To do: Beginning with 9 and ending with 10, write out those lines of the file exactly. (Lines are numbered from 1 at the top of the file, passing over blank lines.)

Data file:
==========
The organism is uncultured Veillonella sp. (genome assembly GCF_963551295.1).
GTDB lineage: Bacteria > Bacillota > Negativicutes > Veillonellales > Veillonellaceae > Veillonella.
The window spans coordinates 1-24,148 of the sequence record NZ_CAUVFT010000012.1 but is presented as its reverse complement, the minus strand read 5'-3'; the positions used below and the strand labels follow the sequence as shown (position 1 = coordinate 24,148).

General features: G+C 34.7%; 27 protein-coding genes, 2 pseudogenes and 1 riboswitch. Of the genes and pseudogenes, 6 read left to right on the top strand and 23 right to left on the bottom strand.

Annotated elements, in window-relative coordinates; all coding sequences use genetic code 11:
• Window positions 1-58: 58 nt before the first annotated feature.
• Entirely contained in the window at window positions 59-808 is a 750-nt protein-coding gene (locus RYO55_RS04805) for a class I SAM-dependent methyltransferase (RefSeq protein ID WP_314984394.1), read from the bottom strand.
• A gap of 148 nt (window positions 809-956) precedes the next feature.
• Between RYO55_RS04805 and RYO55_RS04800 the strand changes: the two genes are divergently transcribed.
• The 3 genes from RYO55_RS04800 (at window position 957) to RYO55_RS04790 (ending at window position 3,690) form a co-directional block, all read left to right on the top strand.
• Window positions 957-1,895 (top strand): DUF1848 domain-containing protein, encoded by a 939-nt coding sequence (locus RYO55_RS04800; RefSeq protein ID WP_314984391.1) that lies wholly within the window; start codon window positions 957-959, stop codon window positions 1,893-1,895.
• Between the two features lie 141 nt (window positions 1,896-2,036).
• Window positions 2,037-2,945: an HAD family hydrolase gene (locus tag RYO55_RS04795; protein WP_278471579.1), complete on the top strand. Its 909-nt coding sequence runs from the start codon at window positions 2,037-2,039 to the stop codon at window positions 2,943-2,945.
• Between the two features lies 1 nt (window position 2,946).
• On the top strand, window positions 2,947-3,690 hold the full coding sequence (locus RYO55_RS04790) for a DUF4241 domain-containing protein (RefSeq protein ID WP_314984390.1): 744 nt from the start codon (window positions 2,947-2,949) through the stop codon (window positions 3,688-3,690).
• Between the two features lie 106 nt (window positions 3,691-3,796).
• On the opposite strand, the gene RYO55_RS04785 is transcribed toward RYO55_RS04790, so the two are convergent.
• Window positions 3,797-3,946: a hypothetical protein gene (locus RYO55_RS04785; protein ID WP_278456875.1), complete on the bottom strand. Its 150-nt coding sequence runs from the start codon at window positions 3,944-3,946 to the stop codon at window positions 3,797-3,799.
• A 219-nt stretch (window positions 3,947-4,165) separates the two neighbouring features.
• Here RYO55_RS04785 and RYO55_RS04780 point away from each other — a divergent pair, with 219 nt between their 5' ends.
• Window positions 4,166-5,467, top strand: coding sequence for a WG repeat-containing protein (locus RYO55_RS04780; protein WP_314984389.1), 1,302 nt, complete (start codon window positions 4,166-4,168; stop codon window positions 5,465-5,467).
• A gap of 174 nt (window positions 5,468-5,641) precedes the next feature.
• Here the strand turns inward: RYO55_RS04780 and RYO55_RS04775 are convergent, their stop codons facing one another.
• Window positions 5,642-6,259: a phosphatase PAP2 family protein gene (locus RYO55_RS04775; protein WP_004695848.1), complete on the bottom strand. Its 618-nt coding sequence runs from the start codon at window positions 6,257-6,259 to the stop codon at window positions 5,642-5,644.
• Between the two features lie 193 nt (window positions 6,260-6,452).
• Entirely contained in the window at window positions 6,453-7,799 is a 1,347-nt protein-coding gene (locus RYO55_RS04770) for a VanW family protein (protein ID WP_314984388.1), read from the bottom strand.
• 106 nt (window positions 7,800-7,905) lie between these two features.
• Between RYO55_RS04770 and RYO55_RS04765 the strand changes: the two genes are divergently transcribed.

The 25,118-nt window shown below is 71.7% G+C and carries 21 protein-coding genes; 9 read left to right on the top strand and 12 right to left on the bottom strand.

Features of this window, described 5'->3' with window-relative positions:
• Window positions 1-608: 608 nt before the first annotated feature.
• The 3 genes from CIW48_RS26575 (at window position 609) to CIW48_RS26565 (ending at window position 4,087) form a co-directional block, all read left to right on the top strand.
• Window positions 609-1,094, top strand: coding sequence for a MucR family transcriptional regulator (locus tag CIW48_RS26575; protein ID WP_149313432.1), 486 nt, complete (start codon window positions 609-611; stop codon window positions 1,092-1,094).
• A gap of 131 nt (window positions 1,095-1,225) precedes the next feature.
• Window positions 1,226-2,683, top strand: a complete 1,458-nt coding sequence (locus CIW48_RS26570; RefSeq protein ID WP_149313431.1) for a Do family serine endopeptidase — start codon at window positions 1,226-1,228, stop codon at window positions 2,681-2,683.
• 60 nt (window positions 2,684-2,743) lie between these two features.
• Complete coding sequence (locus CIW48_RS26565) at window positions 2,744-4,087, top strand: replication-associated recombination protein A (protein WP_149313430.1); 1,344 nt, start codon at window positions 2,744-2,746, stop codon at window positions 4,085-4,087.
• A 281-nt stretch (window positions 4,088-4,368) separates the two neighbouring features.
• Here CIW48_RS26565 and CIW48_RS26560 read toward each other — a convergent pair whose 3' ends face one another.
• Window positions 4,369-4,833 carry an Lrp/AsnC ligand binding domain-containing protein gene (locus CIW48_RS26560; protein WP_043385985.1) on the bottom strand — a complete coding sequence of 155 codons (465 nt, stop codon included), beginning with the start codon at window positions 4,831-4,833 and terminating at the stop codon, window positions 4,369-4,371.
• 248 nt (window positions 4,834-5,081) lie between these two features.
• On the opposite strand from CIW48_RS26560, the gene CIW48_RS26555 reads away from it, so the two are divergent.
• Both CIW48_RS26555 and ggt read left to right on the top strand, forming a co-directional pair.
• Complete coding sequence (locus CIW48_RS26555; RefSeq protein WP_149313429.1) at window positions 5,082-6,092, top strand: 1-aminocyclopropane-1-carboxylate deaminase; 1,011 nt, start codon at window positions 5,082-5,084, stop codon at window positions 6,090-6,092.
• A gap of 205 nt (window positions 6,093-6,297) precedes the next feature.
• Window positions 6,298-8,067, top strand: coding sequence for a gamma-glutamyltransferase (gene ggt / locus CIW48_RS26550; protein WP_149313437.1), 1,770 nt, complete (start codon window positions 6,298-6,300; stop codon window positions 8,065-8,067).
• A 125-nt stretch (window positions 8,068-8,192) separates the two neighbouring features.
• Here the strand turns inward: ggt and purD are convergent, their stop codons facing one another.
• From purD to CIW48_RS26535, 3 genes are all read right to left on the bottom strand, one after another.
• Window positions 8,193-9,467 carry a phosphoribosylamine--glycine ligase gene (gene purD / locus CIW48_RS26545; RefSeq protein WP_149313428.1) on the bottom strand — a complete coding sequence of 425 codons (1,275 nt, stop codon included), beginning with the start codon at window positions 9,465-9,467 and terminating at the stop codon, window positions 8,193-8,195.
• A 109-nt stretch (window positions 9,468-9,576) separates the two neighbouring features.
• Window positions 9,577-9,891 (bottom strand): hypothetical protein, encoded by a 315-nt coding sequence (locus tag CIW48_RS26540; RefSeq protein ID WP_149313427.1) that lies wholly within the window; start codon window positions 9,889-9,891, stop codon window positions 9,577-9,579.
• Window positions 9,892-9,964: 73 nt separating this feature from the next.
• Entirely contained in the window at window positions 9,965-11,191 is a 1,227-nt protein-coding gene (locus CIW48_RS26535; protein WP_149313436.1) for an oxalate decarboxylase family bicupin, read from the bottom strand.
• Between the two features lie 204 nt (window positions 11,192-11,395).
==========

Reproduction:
• Between RYO55_RS04805 and RYO55_RS04800 the strand changes: the two genes are divergently transcribed.
• The 3 genes from RYO55_RS04800 (at window position 957) to RYO55_RS04790 (ending at window position 3,690) form a co-directional block, all read left to right on the top strand.